Livingston Parish officials have agreed to enforce current zoning rules requiring 1-acre lots for a large, controversial new subdivision in the Denham Springs area, a win for residents who filed a lawsuit over the developer’s recently submitted site plan.
A stipulation reached Tuesday delays the project’s construction for now. But an ongoing, separate federal lawsuit filed by the developer challenging the parish’s zoning laws could have them thrown out, upending the residents’ victory.
The possibility of Deer Run, the expansive subdivision slated for 4-H Club Road, has escalated tensions between developers hoping to build in the parish and residents who want their community to retain some of the region’s rural charm.
This protracted battle over development has played out against the backdrop of rapid population growth and resident anxieties that the surge of newcomers will overwhelm the parish’s infrastructure, worsening flooding and traffic problems. Pressure has only ramped up since the parish council began to pass zoning maps for unincorporated areas, restricting who can build what and where.
In recent weeks, Ascension Properties Inc., the Deer Run developer, filed a federal lawsuit against the Livingston Parish Council claiming the body violated state and parish laws when enacting the District 5 zoning map, which is where Deer Run would be located. The lawsuit also alleges the map zoned the subdivision’s anticipated property in a manner inconsistent with prior site approvals — potentially stalling the project.
Several weeks later, a citizen’s group filed its own lawsuit seeking to revoke the latest site approval for the contentious subdivision. That case closed Tuesday, leaving the future of Deer Run in limbo.
A week ago, the 5th District Livingston Parish Concerned Citizens Association, LLC filed a lawsuit in the 21st Judicial District Court, arguing Deer Run’s latest preliminary site plan that had been approved by the planning and zoning commission violates parish ordinances and must be rejected on legal grounds.
In their lawsuit, the citizens asked that a judge order parish officials to revoke the site plan’s approval and bar the project from moving forward.
The residents allege Deer Run’s second preliminary plat did not follow certain parish ordinances, such as the zoned property mandating a minimum lot size of 1 acre and any project with more than 600 lots requiring four entrances.
According to the lawsuit, Deer Run’s most recent site plan calls for lots that are 40 feet wide, and it has only three entrances.
On Tuesday morning, residents and parish council members packed a Livingston Parish courtroom, waiting to see if the lawsuit would succeed.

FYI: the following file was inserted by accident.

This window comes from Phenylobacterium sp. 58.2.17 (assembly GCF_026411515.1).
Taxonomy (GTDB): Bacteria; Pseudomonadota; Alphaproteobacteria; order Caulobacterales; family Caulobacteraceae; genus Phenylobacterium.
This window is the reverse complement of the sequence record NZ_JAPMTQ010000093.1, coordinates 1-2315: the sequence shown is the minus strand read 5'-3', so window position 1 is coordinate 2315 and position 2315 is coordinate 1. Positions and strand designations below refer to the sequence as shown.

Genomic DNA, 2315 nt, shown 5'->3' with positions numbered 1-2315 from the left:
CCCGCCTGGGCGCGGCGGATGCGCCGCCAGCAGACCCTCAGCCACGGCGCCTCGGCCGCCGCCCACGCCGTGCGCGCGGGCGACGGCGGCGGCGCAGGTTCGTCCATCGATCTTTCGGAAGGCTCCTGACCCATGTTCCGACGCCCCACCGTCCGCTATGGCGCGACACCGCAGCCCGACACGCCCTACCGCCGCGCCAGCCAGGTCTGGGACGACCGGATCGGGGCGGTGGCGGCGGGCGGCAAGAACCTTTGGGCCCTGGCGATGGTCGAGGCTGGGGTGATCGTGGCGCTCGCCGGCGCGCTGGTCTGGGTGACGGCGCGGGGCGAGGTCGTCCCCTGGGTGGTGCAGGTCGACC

After a brief closed door conference in the judge’s chambers between attorneys for both parties, they emerged and announced they had come to an agreement and would enter into a stipulation: Parish officials will enforce the local ordinances for the subdivision, requiring the Deer Run developer to add a fourth entrance to the plans and abide by the zoning currently in place before construction starts.
District 5 Councilwoman Erin Sandefur, who sat on the front row during the court hearing, said in a statement she was pleased the judge “upheld the law and required the developers to follow the zoning ordinances.”
“Our zoning protects the health, safety and welfare of the citizens of District 5,” she added.
Christopher Moody, the parish attorney, said in an interview after the matter was closed that he thought the outcome was “a great victory for these residents.”
However, he noted that the current zoning — which requires a minimum lot size of 1 acre — is likely to change “as it has been attacked in federal court.” Moody added he thinks “that claim has significant merit.”
Steven Loeb, the attorney for the 5th District citizens, said what his clients wanted from the beginning was for the subdivision’s site plan documents to comply with the law, and that now the developer will not be permitted to start construction until those plans align with parish ordinances.
Livingston Parish President Layton Ricks has suggested the parish council might need to start over with a clean slate when it comes to zoning, acknowledging it appears the body did not follow the proper legal procedures.
If the zoning regulations are overturned, Deer Run could likely proceed with its current plans to keep its lots that are 40 feet wide, albeit with a fourth entrance added to its site plan.
Easterly, the Ascension Properties attorney, did not immediately return a request for comment following the court event on Tuesday.